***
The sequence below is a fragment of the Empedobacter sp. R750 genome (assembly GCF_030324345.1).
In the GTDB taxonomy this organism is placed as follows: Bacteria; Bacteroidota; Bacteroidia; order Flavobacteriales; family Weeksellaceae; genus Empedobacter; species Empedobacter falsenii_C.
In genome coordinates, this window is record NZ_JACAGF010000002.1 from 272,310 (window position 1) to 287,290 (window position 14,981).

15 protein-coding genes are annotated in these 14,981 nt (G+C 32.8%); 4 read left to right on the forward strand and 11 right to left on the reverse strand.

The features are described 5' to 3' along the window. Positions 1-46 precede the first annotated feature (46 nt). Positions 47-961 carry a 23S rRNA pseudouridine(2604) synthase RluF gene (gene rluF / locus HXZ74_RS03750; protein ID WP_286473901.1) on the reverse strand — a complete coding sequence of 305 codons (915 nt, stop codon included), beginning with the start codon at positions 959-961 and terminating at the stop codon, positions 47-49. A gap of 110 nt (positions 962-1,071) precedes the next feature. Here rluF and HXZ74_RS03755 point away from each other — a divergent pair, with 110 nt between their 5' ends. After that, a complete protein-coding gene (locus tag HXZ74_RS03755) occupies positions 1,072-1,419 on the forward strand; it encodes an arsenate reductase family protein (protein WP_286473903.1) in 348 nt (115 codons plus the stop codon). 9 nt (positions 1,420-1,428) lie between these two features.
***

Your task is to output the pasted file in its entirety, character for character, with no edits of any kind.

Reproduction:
The sequence below is a fragment of the Empedobacter sp. R750 genome (assembly GCF_030324345.1).
In the GTDB taxonomy this organism is placed as follows: Bacteria; Bacteroidota; Bacteroidia; order Flavobacteriales; family Weeksellaceae; genus Empedobacter; species Empedobacter falsenii_C.
In genome coordinates, this window is record NZ_JACAGF010000002.1 from 272,310 (window position 1) to 287,290 (window position 14,981).

15 protein-coding genes are annotated in these 14,981 nt (G+C 32.8%); 4 read left to right on the forward strand and 11 right to left on the reverse strand.

The features are described 5' to 3' along the window. Positions 1-46 precede the first annotated feature (46 nt). Positions 47-961 carry a 23S rRNA pseudouridine(2604) synthase RluF gene (gene rluF / locus HXZ74_RS03750; protein ID WP_286473901.1) on the reverse strand — a complete coding sequence of 305 codons (915 nt, stop codon included), beginning with the start codon at positions 959-961 and terminating at the stop codon, positions 47-49. A gap of 110 nt (positions 962-1,071) precedes the next feature. Here rluF and HXZ74_RS03755 point away from each other — a divergent pair, with 110 nt between their 5' ends. After that, a complete protein-coding gene (locus tag HXZ74_RS03755) occupies positions 1,072-1,419 on the forward strand; it encodes an arsenate reductase family protein (protein WP_286473903.1) in 348 nt (115 codons plus the stop codon). 9 nt (positions 1,420-1,428) lie between these two features.